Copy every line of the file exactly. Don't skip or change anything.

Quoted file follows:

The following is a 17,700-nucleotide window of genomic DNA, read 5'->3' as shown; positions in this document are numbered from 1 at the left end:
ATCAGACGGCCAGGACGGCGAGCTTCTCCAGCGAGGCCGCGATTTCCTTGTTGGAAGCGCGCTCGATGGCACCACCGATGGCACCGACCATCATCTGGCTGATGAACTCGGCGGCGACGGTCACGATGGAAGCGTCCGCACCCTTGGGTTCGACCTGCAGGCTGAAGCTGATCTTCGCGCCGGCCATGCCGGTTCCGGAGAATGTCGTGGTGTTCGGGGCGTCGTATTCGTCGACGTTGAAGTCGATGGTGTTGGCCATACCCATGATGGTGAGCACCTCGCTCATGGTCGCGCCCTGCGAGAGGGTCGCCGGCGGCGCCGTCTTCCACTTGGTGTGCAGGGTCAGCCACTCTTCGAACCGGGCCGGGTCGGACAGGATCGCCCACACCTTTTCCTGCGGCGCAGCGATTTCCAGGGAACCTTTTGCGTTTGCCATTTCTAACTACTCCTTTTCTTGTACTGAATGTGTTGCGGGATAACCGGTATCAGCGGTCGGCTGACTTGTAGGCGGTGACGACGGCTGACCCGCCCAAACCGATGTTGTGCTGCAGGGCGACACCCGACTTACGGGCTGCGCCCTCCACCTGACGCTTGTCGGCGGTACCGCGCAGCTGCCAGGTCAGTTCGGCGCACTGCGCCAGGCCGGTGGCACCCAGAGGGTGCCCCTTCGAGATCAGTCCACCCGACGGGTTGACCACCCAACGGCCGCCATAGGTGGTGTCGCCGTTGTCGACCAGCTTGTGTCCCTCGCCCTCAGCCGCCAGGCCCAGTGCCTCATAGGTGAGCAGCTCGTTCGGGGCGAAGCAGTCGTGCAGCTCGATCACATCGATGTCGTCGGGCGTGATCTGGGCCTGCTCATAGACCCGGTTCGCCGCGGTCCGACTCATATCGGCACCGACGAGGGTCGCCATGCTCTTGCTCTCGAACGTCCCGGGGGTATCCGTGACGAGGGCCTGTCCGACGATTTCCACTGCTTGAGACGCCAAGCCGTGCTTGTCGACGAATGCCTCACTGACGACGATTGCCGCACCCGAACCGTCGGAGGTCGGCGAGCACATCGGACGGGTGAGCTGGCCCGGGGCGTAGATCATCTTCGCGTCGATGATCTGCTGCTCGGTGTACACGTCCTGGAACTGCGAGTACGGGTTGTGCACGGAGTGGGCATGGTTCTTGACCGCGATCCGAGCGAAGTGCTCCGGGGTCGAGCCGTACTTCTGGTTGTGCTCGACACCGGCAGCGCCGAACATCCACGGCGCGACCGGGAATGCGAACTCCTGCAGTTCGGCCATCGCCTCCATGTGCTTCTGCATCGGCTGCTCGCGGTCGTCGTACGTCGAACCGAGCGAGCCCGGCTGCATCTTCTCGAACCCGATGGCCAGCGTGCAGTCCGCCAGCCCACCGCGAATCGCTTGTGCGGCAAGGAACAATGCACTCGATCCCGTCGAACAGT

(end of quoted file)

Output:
The following is a 17,700-nucleotide window of genomic DNA, read 5'->3' as shown; positions in this document are numbered from 1 at the left end:
ATCAGACGGCCAGGACGGCGAGCTTCTCCAGCGAGGCCGCGATTTCCTTGTTGGAAGCGCGCTCGATGGCACCACCGATGGCACCGACCATCATCTGGCTGATGAACTCGGCGGCGACGGTCACGATGGAAGCGTCCGCACCCTTGGGTTCGACCTGCAGGCTGAAGCTGATCTTCGCGCCGGCCATGCCGGTTCCGGAGAATGTCGTGGTGTTCGGGGCGTCGTATTCGTCGACGTTGAAGTCGATGGTGTTGGCCATACCCATGATGGTGAGCACCTCGCTCATGGTCGCGCCCTGCGAGAGGGTCGCCGGCGGCGCCGTCTTCCACTTGGTGTGCAGGGTCAGCCACTCTTCGAACCGGGCCGGGTCGGACAGGATCGCCCACACCTTTTCCTGCGGCGCAGCGATTTCCAGGGAACCTTTTGCGTTTGCCATTTCTAACTACTCCTTTTCTTGTACTGAATGTGTTGCGGGATAACCGGTATCAGCGGTCGGCTGACTTGTAGGCGGTGACGACGGCTGACCCGCCCAAACCGATGTTGTGCTGCAGGGCGACACCCGACTTACGGGCTGCGCCCTCCACCTGACGCTTGTCGGCGGTACCGCGCAGCTGCCAGGTCAGTTCGGCGCACTGCGCCAGGCCGGTGGCACCCAGAGGGTGCCCCTTCGAGATCAGTCCACCCGACGGGTTGACCACCCAACGGCCGCCATAGGTGGTGTCGCCGTTGTCGACCAGCTTGTGTCCCTCGCCCTCAGCCGCCAGGCCCAGTGCCTCATAGGTGAGCAGCTCGTTCGGGGCGAAGCAGTCGTGCAGCTCGATCACATCGATGTCGTCGGGCGTGATCTGGGCCTGCTCATAGACCCGGTTCGCCGCGGTCCGACTCATATCGGCACCGACGAGGGTCGCCATGCTCTTGCTCTCGAACGTCCCGGGGGTATCCGTGACGAGGGCCTGTCCGACGATTTCCACTGCTTGAGACGCCAAGCCGTGCTTGTCGACGAATGCCTCACTGACGACGATTGCCGCACCCGAACCGTCGGAGGTCGGCGAGCACATCGGACGGGTGAGCTGGCCCGGGGCGTAGATCATCTTCGCGTCGATGATCTGCTGCTCGGTGTACACGTCCTGGAACTGCGAGTACGGGTTGTGCACGGAGTGGGCATGGTTCTTGACCGCGATCCGAGCGAAGTGCTCCGGGGTCGAGCCGTACTTCTGGTTGTGCTCGACACCGGCAGCGCCGAACATCCACGGCGCGACCGGGAATGCGAACTCCTGCAGTTCGGCCATCGCCTCCATGTGCTTCTGCATCGGCTGCTCGCGGTCGTCGTACGTCGAACCGAGCGAGCCCGGCTGCATCTTCTCGAACCCGATGGCCAGCGTGCAGTCCGCCAGCCCACCGCGAATCGCTTGTGCGGCAAGGAACAATGCACTCGATCCCGTCGAACAGT